Packed with information, hilariously but accurately (well…except for the chickens) illustrated, Hannah Holt and Korwin Briggs’ A History of Underwear with Professor Chicken is sure to wedge its way into the annals of history-based picture books. From Paleolithic loincloths to Henry VIII’s wives wearing underwear on their heads to Mary Walker, a civil war surgeon who was arrested for wearing men’s underwear and clothing to better work on patients, this book surveys the vast and fascinating history of our most private clothing. Modeled by chickens, we trace the history of underwear from the very first discovery- a paleolithic nomad whose body was found completely preserved in ice. From there, we look across time and culture in this completely accessible, new take on boring old nonfiction picture books.
She’s obsessed with transforming everyday ephemera into Kimi Originals: bold outfits that make her and her friends feel like the Ultimate versions of themselves. But her mother disapproves, and when they get into an explosive fight, Kimi’s entire future seems on the verge of falling apart. So when a surprise letter comes in the mail from Kimi’s estranged grandparents, inviting her to Kyoto for spring break, she seizes the opportunity to get away from the disaster of her life. When she arrives in Japan, she’s met with a culture both familiar and completely foreign to her. She loses herself in the city’s outdoor markets, art installations, and cherry blossom festival and meets Akira, a cute aspiring med student who moonlights as a costumed mochi mascot. And what begins as a trip to escape her problems quickly becomes a way for Kimi to learn more about the mother she left behind, and to figure out where her own heart lies.
As 14-year-old Ella begins her first day at work she steps into a world of silks, seams, scissors, pins, hems and trimmings. She is a dressmaker, but this is no ordinary sewing workshop. Hers are no ordinary clients. Ella has joined the seamstresses of Birkenau-Auschwitz, as readers may recognise it. Every dress she makes could mean the difference between life and death. And this place is all about survival. Ella seeks refuge from this reality, and from haunting memories, in her work and in the world of fashion and fabrics. She is faced with painful decisions about how far she is prepared to go to survive.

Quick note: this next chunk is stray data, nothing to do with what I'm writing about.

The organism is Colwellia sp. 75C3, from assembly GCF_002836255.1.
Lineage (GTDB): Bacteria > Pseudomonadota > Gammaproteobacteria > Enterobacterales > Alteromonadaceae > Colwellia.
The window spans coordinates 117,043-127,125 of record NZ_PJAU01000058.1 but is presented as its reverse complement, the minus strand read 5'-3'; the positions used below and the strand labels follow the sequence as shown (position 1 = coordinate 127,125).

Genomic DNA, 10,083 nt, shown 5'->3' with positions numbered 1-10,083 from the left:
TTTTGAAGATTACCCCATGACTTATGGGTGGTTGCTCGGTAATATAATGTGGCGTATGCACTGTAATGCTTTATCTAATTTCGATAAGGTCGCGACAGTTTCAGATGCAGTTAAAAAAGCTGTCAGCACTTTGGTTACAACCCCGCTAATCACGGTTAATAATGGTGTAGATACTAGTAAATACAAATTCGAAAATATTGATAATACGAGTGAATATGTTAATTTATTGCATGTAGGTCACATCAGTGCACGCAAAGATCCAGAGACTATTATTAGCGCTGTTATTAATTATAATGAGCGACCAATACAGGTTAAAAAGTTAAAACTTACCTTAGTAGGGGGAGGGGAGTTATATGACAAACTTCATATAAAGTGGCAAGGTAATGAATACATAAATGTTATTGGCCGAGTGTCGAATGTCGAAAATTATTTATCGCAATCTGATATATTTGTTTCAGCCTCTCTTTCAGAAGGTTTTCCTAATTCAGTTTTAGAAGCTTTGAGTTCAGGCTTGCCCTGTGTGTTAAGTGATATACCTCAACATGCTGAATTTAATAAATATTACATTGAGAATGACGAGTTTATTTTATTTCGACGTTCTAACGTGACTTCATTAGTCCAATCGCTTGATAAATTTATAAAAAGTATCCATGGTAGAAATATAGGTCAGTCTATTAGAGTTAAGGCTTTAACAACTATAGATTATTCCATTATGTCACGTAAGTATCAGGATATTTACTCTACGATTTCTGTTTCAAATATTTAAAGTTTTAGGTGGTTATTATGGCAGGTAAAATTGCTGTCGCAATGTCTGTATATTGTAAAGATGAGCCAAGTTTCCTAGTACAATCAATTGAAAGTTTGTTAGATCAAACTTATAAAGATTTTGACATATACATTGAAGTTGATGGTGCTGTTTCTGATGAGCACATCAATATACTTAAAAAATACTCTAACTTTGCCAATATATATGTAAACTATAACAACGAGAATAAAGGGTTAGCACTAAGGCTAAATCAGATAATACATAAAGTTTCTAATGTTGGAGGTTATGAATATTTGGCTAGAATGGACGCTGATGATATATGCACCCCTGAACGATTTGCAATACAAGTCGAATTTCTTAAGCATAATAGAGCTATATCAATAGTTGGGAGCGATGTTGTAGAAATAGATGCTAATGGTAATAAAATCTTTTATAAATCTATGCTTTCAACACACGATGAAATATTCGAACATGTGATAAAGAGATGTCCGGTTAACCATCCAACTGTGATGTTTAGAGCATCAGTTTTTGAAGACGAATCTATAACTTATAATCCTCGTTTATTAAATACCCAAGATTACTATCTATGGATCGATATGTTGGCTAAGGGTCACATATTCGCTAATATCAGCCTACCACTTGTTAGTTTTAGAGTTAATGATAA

When two young rising stars—Hubert de Givenchy and Audrey Hepburn—cross paths for the first time—it’s magic . . . literally, the perfect fit! All the famous ladies want a Givenchy dress—actresses, opera singers, princesses and the wife of a president. When Audrey Hepburn has to figure what to wear for her next movie, she approaches Givenchy, but he’s too busy to design something just for her. When he encourages her to try on clothing from within his collection, they’re both stunned by what they discover.
Meet Superfab, the best-dressed superhero around. He’s got a walk-in closet, an extensive collection of outfits, and fabulous style to boot. The only problem is, he can’t leave his house to go fight crime until he has the perfect outfit on — and sometimes that takes awhile. Sometimes it takes so long that by the time he arrives at the scene of a crime, another superhero has already gotten the job done. Superfab finds himself less and less in demand, until one day he gets called to the scene and discovers that his exquisite sense of style is just the weapon he needs to beat (and befriend) this particular monster.
Prince Albert comes up with a royally creative solution to Queen Victoria’s modesty concerns in this true story that reveals an overlooked splash of history. Poor Queen Victoria! She loves to swim, but can’t quite figure out how to get to the water without her devoted subjects glimpsing her swimming suit. (Because, of course, such a sight would compromise her regal dignity.) Fortunately for the water-loving monarch, it’s Prince Albert to the rescue with an invention fit for a queen! This quirky tale about the longest reigning monarch in British history is as fun as it is authentic, and the book includes a picture of the actual bathing machine Prince Albert created.
Archie, a fashion-loving dog with a faithful pet of his own, leads a quiet life until he gets a sewing machine and begins creating canine couture that captures attention all over town, even from a queen and her two royal corgis.
Inspired by traditional Japanese dolls, this book introduces readers to the Kokeshis’ kimonos and hair-dos as well as Japanese culture. This book contains die-cut pages, flaps and gatefolds.
Master storyteller Cross delivers an exciting new novel set in London and Somalia, which grapples with such issues as identity, trust and family.
See the review at WOW Review, Volume 5, Issue 2.
When they meet a Ugandan refugee girl who’s an amazing designer, three trendy London teens combine their talents to create some kind of wonderful. Nonie’s a freak for fashion. Bleeding-heart Edie wants to green the planet. And starter-starlet Jenny has just landed a small part in a big Hollywood blockbuster. But when these trendy London besties meet a Ugandan refugee girl named Crow, sketching a dress at the Victoria & Albert Museum, their worldview gets a makeover. As they learn about the serious situation in Crow’s homeland, they decide to pool their talents to call attention to the crisis. One of Crow’s designs on the red carpet at the Oscars and they come up with a chic way to raise awareness.